On our show, Trump could explain what he means by "the number one show on television" as the highest it ever reached was No. 7 in 2003-04, its rookie season, and it's only dipped since then. Maybe it was the No. 1 show on NBC or the No. 1 show for a week. Well, the point is, we take various quotations by Trump and Palin over the years, and they randomly select which to defend, either by spinning a wheel or selecting a suitcase held by a scantily clad model.

Week 5: Decorating the Oval Office
As each president through history has added a personal touch—JFK hung a sailboat picture on the wall, Reagan loved his jelly beans, Clinton had M&Ms—Trump and Palin get to mark their territory around our Oval Office set. Palin will probably remount the mounted reindeer outside Willow's bedroom in her Alaska show premiere. A bull might be better suited for Trump. Elk jerky vs. chocolate truffles? The possibilities are endless.

Week 6: Choosing the Running Mates
Will it be a fellow reality star like Bethenny Frankel or The Situation? (Snooki, a big Twitter pal of John McCain, is disqualified for having a police record.) Or will they reach for a more experienced politician like Bloomberg, Romney, or Rand Paul Jr.?

Week 7: The Kitchen Cabinets
Each candidate gets to choose if they'd rather put together their inside political team or redo the West Wing kitchen cabinets.

Season Finale Part 1: I Believe
This dramatic episode is filmed before a live studio audience. First, each candidate gets to challenge the other on a vulnerability. Perhaps it's that Trump is associated with "You're Fired" vs. Palin's "I Quit" (in the middle of her term).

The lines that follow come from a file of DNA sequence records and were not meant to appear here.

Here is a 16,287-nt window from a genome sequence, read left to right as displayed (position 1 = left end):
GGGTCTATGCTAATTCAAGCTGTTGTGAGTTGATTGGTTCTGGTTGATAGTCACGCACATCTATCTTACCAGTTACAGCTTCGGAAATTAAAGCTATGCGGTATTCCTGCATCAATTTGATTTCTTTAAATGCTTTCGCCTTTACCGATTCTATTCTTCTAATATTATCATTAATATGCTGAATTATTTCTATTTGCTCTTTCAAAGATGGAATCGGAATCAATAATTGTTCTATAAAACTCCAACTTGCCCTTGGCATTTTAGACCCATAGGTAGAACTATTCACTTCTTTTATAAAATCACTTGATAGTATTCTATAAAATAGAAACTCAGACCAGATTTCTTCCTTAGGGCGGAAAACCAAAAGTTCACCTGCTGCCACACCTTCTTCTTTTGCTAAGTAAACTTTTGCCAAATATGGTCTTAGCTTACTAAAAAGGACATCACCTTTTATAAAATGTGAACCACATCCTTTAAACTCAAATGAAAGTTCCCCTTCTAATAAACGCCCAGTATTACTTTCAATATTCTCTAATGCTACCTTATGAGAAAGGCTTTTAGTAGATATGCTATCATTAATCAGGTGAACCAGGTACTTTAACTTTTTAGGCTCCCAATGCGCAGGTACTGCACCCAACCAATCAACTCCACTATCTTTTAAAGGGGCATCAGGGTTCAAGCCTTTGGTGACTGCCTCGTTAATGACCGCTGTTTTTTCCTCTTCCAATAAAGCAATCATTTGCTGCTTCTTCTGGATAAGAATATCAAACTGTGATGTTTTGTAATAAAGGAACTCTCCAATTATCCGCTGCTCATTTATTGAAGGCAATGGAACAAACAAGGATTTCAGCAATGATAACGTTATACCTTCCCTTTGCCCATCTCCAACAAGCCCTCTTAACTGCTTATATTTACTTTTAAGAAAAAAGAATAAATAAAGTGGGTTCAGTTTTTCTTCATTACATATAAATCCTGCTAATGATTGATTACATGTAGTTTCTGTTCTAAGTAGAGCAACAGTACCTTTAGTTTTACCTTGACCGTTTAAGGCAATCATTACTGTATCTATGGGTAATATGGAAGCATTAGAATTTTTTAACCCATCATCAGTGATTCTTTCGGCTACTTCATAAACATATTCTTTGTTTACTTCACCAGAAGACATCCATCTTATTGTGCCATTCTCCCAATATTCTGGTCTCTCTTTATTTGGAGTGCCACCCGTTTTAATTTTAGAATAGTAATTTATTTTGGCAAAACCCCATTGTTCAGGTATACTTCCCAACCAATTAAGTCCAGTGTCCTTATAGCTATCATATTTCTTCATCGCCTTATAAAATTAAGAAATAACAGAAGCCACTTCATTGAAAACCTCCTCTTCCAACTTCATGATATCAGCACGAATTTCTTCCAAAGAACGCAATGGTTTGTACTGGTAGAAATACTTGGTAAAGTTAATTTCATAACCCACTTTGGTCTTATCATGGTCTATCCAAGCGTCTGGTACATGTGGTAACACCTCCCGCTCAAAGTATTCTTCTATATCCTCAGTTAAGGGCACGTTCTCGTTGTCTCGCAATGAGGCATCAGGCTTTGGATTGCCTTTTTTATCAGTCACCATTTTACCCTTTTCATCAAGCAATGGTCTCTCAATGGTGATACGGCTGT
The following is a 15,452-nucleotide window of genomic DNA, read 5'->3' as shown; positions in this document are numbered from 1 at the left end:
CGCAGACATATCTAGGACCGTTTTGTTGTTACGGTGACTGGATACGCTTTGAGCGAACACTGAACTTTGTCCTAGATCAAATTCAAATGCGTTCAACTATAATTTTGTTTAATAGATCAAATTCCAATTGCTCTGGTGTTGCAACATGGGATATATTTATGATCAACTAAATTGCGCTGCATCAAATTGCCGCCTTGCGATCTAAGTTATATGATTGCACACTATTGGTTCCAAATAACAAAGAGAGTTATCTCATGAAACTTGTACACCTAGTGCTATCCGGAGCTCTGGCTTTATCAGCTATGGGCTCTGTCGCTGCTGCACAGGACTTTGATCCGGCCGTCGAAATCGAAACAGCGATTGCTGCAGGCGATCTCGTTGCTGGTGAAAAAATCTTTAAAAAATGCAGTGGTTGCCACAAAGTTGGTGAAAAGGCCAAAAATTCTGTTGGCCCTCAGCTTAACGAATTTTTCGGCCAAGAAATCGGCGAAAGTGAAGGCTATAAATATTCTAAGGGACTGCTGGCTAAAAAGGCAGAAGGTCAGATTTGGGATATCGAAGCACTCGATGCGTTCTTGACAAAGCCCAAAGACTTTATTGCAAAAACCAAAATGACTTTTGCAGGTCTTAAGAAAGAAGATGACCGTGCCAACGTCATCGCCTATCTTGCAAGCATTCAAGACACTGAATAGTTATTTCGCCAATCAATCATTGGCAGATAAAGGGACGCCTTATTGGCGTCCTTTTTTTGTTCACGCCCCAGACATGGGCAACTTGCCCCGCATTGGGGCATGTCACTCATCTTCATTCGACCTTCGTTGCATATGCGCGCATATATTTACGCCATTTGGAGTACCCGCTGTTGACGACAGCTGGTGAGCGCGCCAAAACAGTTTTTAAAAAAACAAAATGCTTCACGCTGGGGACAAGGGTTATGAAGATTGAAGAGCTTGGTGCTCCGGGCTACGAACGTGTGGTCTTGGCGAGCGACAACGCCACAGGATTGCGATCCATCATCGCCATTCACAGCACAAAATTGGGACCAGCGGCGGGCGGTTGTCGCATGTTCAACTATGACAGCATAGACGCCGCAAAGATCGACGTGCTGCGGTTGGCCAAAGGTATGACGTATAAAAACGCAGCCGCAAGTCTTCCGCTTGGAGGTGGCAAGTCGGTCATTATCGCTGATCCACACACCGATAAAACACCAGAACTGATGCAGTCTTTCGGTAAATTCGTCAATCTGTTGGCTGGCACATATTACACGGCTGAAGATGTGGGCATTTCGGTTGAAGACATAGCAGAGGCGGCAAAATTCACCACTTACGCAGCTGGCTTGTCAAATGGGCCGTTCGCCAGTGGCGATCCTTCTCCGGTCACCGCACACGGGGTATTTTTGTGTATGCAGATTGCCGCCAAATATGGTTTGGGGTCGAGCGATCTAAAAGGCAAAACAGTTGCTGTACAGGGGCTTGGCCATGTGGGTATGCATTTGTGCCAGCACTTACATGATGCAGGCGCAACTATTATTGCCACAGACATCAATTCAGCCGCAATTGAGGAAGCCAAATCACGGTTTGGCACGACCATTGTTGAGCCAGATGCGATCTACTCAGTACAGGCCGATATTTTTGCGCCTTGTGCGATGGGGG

After that round, we move on to the next act that begins with an emotional montage of U.S. presidents who came from outside of politics—Jimmy Carter the peanut farmer, Harry Truman the haberdasher (with all that dramatic reality music of a Burnett show).

Then we enter the final competition. After a coin toss to see who goes first, each presidential candidate is asked to deliver an extemporaneous speech that would begin: "Only in America, could I [Sarah Palin, Donald Trump] run for president." With weeks of hijinks behind them, we get to hear about the genuine patriotism in each of their hearts.

Season Finale Part 2: The Final Tally
As we know, only one candidate can be president. And, Mark, this is really your moment, your Solomon moment where you must announce which of your reality stars can stay in the Oval Office and which must go home, snuffing out their political fire.

First, we recap the season as each gets a video montage. Next, just when we think you're about to pick the candidate, there is an Oval Office shocker! Perhaps it's a live appearance by Laura Bush and/or George! If, and only if, Obama wants to declare he's not seeking a second term, what better opportunity than this? (After all, the last sitting president to announce that, Lyndon Johnson, made it a surprise to the nation—and the media as well.)

Then, after milking the drama of your final selection, when the audience is out of their minds, you milk the moment even more. Only then, and after the final commercial, you get to pick your president. We see the reactions, intercut with family members pouring on stage, and the audience at fever pitch. Drop confetti, balloons, and roll credits.

Shelley Ross is a three-time Emmy-award-winning producer of ABC's Good Morning America and PrimeTime Live. She is also author of Fall From Grace: The History of Sex, Scandal and Corruption in American Politics from 1702 to the Present.